I'm quite "liberal-minded" myself, but not at all "leftist" or left-wing. I can also be quite "conservative-minded" too, but, again, I don't fit in with "the right."
I am trying a different approach to things, which I plan on posting here about in great detail in the future.
However, some of your points do have me thinking that you might not have encountered or given much time to the more serious-minded counter-points to some that you have made.
For example, more immigration to fill skilled labour gaps. Most right-wing people that I can think of are actually for this and for the exact reason you mention, but only oppose both illegal and weaponised migration.
Green energy. The more serious right-wingers I can think of are all for clean energy. What they aren't for is a rush towards it that leaves cities rationing their energy or having scheduled blackouts imposed on them. I definitely wouldn't consider it a fair argument to say that (again, the more serious-minded) right-wingers don't care about the planet because they don't support the green agenda as pushed by the establishment.
There IS a certain shallow closed-mindedness when it comes to the use of liberal as a slur, and that same thing applies when similar terms are used to slur those who align on the right.
The entire political game depends on keeping people locked in the divide between left and right, and making it incredibly difficult to bridge that gap. Whoever or whatever is doing this, is doing a damn good job of it.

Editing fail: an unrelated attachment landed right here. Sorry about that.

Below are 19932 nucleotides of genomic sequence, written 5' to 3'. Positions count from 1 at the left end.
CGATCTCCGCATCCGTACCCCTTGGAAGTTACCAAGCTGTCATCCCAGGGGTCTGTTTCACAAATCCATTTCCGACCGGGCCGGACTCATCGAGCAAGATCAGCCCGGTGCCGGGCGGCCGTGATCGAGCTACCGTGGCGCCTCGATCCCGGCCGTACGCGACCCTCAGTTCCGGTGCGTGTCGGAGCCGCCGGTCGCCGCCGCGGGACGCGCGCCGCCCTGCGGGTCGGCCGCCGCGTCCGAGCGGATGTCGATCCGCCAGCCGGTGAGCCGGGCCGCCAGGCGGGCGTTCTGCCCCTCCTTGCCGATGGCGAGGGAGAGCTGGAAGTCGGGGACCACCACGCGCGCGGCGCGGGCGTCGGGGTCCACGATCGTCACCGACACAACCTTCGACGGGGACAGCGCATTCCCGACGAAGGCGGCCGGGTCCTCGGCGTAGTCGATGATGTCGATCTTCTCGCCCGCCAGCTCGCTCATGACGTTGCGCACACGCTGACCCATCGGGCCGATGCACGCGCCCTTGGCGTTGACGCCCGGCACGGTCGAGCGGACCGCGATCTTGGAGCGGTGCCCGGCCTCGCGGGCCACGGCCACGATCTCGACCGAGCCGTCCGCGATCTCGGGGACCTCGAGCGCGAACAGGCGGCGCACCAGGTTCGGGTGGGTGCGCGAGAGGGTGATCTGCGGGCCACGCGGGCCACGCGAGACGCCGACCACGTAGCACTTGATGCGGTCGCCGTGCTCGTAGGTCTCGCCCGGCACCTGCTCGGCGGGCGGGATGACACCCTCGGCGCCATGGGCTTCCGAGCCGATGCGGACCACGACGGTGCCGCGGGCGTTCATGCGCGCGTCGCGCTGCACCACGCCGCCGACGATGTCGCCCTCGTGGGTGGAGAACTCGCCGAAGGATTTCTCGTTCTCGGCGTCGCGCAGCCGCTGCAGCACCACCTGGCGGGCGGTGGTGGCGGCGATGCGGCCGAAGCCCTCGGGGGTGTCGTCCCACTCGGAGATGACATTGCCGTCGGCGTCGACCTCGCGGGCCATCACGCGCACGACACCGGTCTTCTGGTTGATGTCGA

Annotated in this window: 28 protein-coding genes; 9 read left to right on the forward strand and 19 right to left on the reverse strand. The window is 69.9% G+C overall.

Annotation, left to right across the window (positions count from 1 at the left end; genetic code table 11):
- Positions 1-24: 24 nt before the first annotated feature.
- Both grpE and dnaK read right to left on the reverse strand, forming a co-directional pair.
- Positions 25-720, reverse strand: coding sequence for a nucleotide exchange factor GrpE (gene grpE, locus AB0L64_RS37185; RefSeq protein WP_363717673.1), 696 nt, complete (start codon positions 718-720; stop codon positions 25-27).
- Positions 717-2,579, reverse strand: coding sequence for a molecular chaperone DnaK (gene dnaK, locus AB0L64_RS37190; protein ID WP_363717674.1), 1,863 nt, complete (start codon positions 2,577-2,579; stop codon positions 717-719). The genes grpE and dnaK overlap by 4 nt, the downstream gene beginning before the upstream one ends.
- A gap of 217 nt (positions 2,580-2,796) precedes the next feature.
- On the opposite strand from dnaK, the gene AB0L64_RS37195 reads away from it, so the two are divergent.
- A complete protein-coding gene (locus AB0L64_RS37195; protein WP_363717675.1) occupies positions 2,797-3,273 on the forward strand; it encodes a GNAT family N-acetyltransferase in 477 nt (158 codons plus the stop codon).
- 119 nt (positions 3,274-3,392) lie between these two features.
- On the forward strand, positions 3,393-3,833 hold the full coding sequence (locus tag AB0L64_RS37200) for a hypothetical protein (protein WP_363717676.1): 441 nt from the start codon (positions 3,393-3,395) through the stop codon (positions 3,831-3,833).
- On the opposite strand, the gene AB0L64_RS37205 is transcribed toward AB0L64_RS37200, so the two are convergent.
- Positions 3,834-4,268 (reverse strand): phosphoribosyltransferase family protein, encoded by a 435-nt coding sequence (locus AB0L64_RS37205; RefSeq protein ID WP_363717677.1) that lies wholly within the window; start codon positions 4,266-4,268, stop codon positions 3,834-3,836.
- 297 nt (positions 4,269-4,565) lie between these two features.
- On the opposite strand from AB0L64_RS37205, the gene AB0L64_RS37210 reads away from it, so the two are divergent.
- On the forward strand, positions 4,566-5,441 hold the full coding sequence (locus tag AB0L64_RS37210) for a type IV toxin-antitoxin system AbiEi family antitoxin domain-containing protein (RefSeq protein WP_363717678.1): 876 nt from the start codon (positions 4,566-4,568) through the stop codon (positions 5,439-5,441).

Philosophically, you might find yourself in agreement with more of these people than you might first imagine. Politically, that's a completely different story.
Divide and conquer has always been what "they" have relied on, and this left-right dichotomy is preserving that division with impressive efficacy, even in the face of emerging technological advances and a world where we know more about our interconnectedness with each other and with nature than ever before.
As someone who's incredibly interested in freedom and the unity of humanity as a whole, I would easy say I'm somewhat liberal. Just not "a" liberal.
And remember... A lot of people aren't serious people. They're people with sets of opinions that they want to battle with, largely for reasons of ego and identity. A great deal of them take on their opinions first, then rationalise them post-hoc. This is what Jonathan Haidt calls "the tail wagging the dog", and it is a trademark of people who allow their emotions into the driver's seat of their ideological positions.
Anyway, nice write-up. I also want to remove the stigma from the term "liberal" but I'd personally, strictly, only use this as a verb. Not a noun. Another one of your commenters here made that same point. Also, because that word has been used as a slur against me - in the same sentence as snowflake!
Just an attempt to derail from people who are more interested in opinions and belief than they are in insight and understanding.